- Barry Kick
Stolen online gaming accounts earn hackers millions...how can parents reduce the risk?
When I started playing computer games, all that digital fun was kept on a cassette tape (yes the '80s were fun if a little slow to load). Any progress made in the game was lost when it was switched off and the worst that could happen was the tape getting chewed by the player or it not loading properly after 20 minutes!
Fast forward 30-odd years and the games are always on - run on giant servers that keep your profile warmed up and ready to play where you left off at a moment's notice. Now progress has a real value, way beyond bragging rights on the playground. Your child's progress - and the monetary investment you will likely have made for them to keep up - is at risk.
Game developers are now charging for their games in a different way - Fortnite is one of the best examples of this but there are many. The game is free yet Epic Games - the company who owns Fortnite - is worth $28.7 billion as of April 2021. They and others have achieved extraordinary financial success by charging for in-game assets or content via 'micropayments' based on a virtual currency - in the case of Fortnite they are called V Bucks.
Players can earn limited amounts of these in-game currencies by playing (which in itself drives the urge to play as often as possible - the kids are being paid to play!) but the really desirable assets need to be exchanged for small amounts of real money. I say small amounts but it's a scale - the most expensive special offer in Clash of Clans at the moment is the 'Zero to Hero' package which costs £48.99. The interesting thing about V Bucks is they don't actually create any competitive advantage - they just change how the character looks and dances.
If child enjoys gaming, be it on their smartphone, a PC or games console, they will have multiple online profiles and their online assets are at risk in the following ways:
Scamming via free giveaways. The criminals know how badly kids want more of whatever virtual currency is needed in their favourite game and they exploit this. Children are giving away account details in order to receive rewards that never come.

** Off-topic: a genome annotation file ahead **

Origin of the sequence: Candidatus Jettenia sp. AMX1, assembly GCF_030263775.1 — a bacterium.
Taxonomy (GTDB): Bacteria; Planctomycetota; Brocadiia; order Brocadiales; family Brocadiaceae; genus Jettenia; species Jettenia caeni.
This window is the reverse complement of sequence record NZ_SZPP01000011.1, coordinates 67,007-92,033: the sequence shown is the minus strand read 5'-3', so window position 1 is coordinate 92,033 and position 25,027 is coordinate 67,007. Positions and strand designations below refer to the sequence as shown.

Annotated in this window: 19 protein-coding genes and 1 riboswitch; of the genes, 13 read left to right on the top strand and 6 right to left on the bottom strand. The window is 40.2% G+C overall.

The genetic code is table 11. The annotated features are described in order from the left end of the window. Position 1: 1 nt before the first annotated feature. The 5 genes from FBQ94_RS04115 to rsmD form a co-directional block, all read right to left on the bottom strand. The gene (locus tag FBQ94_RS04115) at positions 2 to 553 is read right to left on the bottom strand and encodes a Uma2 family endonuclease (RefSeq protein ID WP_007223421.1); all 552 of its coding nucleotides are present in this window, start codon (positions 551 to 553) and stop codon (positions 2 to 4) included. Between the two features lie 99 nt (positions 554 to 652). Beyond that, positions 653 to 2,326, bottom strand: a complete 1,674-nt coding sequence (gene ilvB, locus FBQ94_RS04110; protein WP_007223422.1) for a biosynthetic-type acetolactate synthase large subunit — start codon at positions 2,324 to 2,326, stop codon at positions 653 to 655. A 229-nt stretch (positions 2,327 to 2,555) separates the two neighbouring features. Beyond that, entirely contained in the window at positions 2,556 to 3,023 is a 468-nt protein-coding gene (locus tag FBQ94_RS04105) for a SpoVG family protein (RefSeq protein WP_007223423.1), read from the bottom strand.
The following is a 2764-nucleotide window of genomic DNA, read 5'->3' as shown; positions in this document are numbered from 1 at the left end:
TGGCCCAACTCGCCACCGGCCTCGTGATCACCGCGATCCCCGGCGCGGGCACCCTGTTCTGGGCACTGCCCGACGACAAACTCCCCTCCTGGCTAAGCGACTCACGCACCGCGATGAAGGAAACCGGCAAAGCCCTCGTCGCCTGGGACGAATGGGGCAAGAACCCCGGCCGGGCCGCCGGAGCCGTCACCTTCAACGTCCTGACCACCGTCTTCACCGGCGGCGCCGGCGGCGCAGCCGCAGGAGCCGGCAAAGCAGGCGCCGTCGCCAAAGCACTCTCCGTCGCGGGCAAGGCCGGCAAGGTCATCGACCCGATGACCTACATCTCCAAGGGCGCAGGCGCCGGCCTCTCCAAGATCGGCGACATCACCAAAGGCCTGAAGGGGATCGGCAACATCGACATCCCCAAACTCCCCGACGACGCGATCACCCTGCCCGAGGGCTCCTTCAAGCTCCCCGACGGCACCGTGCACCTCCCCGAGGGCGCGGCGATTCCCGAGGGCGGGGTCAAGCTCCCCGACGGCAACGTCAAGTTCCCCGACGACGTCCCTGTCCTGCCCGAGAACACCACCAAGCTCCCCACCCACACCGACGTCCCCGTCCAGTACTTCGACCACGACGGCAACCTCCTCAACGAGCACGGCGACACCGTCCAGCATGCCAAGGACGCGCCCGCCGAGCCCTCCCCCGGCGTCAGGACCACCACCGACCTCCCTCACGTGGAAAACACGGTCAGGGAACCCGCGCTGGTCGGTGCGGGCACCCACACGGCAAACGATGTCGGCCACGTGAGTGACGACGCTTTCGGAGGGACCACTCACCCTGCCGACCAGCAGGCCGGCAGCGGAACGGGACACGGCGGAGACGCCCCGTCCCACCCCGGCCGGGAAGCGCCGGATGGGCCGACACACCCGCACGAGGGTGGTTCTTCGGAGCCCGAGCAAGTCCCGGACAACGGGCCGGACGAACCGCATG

Brute force & password cracking. Hackers will use brute force methods to guess passwords - high end Fortnite cracking tools can try around 500 variations a second while many accounts are compromised as a result of data breaches elsewhere. Let me explain...most people use only 2-3 passwords across their different logins so if one is compromised it is likely the same password can be used by the hackers elsewhere. Thieves will know the usernames to target by playing the game online and noting which users have value.
Phishing & Malware. The free giveaways mentioned above are an example of phishing but the gaming world offers other opportunities for criminals. Children are befriended in-game using the apparently shared interest then sent malicious links via messaging platforms. Malware is distributed in the same way while it's also possible for hackers to convince competitive players to download software promising cheats or other means of gaining advantage in the game.
Security flaws in the games themselves. There have been a number of spectacular and well publicised breaches that have resulted in many millions of account details being made available online. The company that suffered the breach would normally reset all their user's passwords however be aware if your child uses the same password on other accounts - you will need to change them!
The problem is huge, a quick google search reveals that BILLIONS of gaming accounts across all the platforms are compromised each year. It is lucrative for criminals: through Fortnite alone, according to a 2020 report by Night Lion Security, sellers of hacked accounts make between $60,000 and $1,200,000 per year. Roblox, Runescape and Minecraft are just as profitable if not more so; it adds up to a billion dollar industry.
So what can you do? It is hard to say no to a child who wants Xbox vouchers for their birthday after all.
Firstly talk to your child about the issue - they are digital natives and are likely to know someone who has had their account stolen or heard of a dodgy cheat code going round. Phishing awareness is as important for games as any online interaction, genuine emails or offers will never - ever - ask for login details. Never click on a link without being sure where it goes.
Secondly refresh all passwords and then activate multi-factor authentication. The latter will make it significantly more difficult for anyone to hack your child's account but adding a second (or even third) authentication step. Some game companies are starting to reward gamers when this is switched on. New passwords should be robust - not the dog's name again! There are some great password managers out there now including www.lastpass.com and they make it easy to manage all your passwords - especially handy when you have to remember yours and your kids!
Thirdly it goes without saying - use antivirus software. Some older children and even adults using PCs have been known to disable the antivirus in the quest for better performance. Good antivirus will have a 'game mode' to keep performance high.
We would love to hear your questions and comments in response to this blog - please use the comment section or post in the forum!